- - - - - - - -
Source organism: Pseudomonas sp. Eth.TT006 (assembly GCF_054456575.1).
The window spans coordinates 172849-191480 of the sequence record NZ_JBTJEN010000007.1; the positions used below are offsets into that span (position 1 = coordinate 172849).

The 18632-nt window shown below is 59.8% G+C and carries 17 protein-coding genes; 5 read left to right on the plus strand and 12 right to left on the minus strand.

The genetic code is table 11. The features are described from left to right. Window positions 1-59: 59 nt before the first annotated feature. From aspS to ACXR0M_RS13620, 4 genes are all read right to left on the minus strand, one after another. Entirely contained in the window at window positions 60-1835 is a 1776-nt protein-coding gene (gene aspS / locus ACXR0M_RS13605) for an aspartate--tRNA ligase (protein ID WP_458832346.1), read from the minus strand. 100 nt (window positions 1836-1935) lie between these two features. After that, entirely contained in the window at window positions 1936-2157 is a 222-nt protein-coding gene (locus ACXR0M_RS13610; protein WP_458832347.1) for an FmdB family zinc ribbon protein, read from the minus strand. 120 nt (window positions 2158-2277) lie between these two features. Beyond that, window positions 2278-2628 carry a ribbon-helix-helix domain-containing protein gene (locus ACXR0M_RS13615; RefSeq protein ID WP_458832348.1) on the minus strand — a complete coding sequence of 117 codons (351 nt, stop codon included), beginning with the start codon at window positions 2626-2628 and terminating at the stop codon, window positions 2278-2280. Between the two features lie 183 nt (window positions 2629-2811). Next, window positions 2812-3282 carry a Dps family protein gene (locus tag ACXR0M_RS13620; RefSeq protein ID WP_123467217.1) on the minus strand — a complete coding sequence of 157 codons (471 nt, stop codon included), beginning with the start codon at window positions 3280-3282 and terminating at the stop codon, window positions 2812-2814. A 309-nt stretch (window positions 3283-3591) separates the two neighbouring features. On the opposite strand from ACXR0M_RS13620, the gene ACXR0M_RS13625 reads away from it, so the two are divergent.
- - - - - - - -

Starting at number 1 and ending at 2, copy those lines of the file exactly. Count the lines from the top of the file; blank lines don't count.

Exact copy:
Source organism: Pseudomonas sp. Eth.TT006 (assembly GCF_054456575.1).
The window spans coordinates 172849-191480 of the sequence record NZ_JBTJEN010000007.1; the positions used below are offsets into that span (position 1 = coordinate 172849).